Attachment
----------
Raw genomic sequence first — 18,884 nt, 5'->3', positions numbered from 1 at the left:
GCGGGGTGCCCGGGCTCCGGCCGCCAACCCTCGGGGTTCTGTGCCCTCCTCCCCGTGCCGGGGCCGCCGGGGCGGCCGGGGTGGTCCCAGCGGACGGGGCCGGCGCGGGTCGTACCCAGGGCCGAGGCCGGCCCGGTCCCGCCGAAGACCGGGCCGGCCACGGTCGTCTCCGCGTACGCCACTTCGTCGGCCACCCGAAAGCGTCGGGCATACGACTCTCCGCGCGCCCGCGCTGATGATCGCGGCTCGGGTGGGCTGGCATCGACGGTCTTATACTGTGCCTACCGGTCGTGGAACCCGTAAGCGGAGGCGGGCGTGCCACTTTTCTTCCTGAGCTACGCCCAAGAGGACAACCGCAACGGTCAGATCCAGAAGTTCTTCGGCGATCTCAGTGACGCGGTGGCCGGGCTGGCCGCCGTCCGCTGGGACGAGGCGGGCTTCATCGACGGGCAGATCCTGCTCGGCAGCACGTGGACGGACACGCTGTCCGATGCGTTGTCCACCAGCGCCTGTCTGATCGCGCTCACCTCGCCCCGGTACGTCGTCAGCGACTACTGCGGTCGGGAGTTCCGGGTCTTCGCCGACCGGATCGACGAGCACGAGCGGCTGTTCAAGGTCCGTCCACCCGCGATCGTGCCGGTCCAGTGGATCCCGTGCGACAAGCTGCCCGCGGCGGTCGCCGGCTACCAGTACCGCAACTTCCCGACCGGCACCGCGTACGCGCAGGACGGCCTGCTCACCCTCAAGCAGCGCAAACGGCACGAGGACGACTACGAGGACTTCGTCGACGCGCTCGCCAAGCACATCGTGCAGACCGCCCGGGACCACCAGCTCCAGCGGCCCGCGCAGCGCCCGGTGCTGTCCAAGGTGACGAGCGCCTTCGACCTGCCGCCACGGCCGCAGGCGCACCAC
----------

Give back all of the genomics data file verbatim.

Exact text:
Raw genomic sequence first — 18,884 nt, 5'->3', positions numbered from 1 at the left:
GCGGGGTGCCCGGGCTCCGGCCGCCAACCCTCGGGGTTCTGTGCCCTCCTCCCCGTGCCGGGGCCGCCGGGGCGGCCGGGGTGGTCCCAGCGGACGGGGCCGGCGCGGGTCGTACCCAGGGCCGAGGCCGGCCCGGTCCCGCCGAAGACCGGGCCGGCCACGGTCGTCTCCGCGTACGCCACTTCGTCGGCCACCCGAAAGCGTCGGGCATACGACTCTCCGCGCGCCCGCGCTGATGATCGCGGCTCGGGTGGGCTGGCATCGACGGTCTTATACTGTGCCTACCGGTCGTGGAACCCGTAAGCGGAGGCGGGCGTGCCACTTTTCTTCCTGAGCTACGCCCAAGAGGACAACCGCAACGGTCAGATCCAGAAGTTCTTCGGCGATCTCAGTGACGCGGTGGCCGGGCTGGCCGCCGTCCGCTGGGACGAGGCGGGCTTCATCGACGGGCAGATCCTGCTCGGCAGCACGTGGACGGACACGCTGTCCGATGCGTTGTCCACCAGCGCCTGTCTGATCGCGCTCACCTCGCCCCGGTACGTCGTCAGCGACTACTGCGGTCGGGAGTTCCGGGTCTTCGCCGACCGGATCGACGAGCACGAGCGGCTGTTCAAGGTCCGTCCACCCGCGATCGTGCCGGTCCAGTGGATCCCGTGCGACAAGCTGCCCGCGGCGGTCGCCGGCTACCAGTACCGCAACTTCCCGACCGGCACCGCGTACGCGCAGGACGGCCTGCTCACCCTCAAGCAGCGCAAACGGCACGAGGACGACTACGAGGACTTCGTCGACGCGCTCGCCAAGCACATCGTGCAGACCGCCCGGGACCACCAGCTCCAGCGGCCCGCGCAGCGCCCGGTGCTGTCCAAGGTGACGAGCGCCTTCGACCTGCCGCCACGGCCGCAGGCGCACCAC